In November of 2018, the Centers for Disease Control and Prevention announced a food safety alert for romaine lettuce grown in California. The Food and Drug Administration (FDA) has identified the source of an E. coli outbreak as growing sites in: Monterey, Santa Cruz, San Benito, Santa Barbara, Ventura, and San Luis Obispo.
If you have purchased any type of romaine lettuce or salad product that contains romaine from any of these places, or you cannot identify the origin, throw it away immediately. If you stored any type of romaine lettuce heads, hearts, salad mixes with romaine, baby romaine, spring mix, or any other potentially contaminated foods in your refrigerator, follow the CDC’s step-by-step guide to properly decontaminate your refrigerator.
If you suffered E. coli exposure symptoms from romaine lettuce recently, you may have grounds for a lawsuit. A lawsuit may be brought against the grower, the grocery store, or the restaurant that served it. However, it is important to note that food poisoning lawsuits can be difficult for several reasons. Primarily, it is essential to accurately trace the origin of your food poisoning. Food poisoning symptoms usually take several days to appear after eating contaminated food. It may be difficult to pinpoint exactly what caused your illness.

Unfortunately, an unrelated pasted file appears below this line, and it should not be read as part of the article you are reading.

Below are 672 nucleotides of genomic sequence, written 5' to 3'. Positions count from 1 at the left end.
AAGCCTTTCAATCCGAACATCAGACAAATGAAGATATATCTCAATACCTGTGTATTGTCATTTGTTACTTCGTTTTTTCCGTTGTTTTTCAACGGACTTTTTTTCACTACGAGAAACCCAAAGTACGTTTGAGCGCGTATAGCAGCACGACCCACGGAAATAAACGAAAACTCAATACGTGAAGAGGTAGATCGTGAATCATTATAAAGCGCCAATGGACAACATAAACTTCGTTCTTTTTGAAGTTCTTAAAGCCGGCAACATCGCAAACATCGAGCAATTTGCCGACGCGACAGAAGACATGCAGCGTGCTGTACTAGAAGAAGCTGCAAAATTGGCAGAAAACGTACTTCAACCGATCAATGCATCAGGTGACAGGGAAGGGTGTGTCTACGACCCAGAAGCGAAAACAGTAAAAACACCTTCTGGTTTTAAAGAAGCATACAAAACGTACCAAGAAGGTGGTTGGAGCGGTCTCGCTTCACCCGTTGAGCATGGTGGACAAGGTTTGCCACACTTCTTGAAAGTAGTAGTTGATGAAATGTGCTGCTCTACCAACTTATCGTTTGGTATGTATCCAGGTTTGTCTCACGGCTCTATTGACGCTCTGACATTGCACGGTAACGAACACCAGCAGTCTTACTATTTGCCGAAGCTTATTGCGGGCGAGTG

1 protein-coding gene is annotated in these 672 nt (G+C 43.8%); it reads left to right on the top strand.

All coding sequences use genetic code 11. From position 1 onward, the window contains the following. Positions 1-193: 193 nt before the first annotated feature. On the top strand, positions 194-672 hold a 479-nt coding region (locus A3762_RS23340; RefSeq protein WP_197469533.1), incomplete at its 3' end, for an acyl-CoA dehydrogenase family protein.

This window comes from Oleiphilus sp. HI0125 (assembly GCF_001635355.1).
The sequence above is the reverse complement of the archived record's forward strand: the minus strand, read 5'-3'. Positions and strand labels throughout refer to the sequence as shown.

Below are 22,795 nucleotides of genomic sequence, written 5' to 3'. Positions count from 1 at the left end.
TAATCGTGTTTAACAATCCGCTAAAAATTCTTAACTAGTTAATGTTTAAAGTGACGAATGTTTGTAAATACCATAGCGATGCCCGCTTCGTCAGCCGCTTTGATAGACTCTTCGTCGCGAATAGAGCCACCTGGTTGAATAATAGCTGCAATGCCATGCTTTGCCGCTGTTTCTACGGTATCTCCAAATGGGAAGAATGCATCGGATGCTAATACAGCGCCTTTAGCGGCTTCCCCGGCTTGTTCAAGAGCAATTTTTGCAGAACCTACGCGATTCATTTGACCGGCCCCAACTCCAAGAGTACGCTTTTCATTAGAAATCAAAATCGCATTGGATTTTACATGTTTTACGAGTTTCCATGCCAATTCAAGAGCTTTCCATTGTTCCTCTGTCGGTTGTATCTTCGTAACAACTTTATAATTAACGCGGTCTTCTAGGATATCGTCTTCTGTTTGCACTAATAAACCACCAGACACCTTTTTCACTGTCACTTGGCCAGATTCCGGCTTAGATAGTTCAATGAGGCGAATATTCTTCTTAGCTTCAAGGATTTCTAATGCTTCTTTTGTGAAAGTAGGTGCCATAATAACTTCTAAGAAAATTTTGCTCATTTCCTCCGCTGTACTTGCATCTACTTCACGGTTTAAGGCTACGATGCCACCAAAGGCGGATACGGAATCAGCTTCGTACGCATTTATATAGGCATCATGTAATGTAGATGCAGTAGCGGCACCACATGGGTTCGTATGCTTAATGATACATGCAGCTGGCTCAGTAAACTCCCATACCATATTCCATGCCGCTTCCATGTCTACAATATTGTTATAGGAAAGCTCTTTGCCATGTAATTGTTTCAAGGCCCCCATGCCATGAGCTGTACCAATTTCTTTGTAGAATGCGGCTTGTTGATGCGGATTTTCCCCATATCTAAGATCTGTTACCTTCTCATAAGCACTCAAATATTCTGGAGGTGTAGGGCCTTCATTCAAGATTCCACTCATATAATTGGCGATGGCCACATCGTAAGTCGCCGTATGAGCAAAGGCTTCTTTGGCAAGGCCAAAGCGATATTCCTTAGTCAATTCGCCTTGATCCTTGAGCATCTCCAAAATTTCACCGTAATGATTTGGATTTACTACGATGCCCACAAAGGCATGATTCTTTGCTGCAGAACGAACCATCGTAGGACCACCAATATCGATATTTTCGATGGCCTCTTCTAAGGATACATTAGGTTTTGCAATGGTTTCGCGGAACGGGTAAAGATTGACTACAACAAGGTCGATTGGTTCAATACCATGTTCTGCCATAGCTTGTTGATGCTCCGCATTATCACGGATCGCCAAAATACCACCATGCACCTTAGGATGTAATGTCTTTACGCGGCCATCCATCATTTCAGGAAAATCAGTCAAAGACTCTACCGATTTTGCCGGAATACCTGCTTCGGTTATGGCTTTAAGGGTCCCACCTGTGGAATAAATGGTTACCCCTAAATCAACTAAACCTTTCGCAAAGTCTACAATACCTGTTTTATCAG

Most attorneys who handle food poisoning lawsuits know to look out for similar cases in your area. For example, if you believe you contracted food poisoning after eating at a certain restaurant, and your attorney discovers that other people in your area have reported similar claims after eating at the same restaurant, this would support your claim that the restaurant caused your food poisoning.
The responsible party in a food poisoning claim could vary. Responsible parties could include the grower that produced the contaminated food, the distributor that mishandled foods in transit, or a retailer or restaurant that failed to acknowledge a known food safety warning.
Anyone with a food poisoning claim must remember a plaintiff must have incurred actual harm or measurable losses of some kind to take legal action. These are some of the potential damages in a food poisoning lawsuit.
Ultimately, the decision to file a lawsuit is a personal choice. It is important to remember minor cases of food poisoning may not warrant legal action. Pursuing a lawsuit may not be worth the trouble if you would only potentially recover minimal compensation.
However, if your food poisoning episode required hospitalization, or you faced exposure to a particularly harmful bacteria like E. coli, then it may be worth exploring your options for legal recourse by meeting with a reliable San Jose personal injury attorney in your area.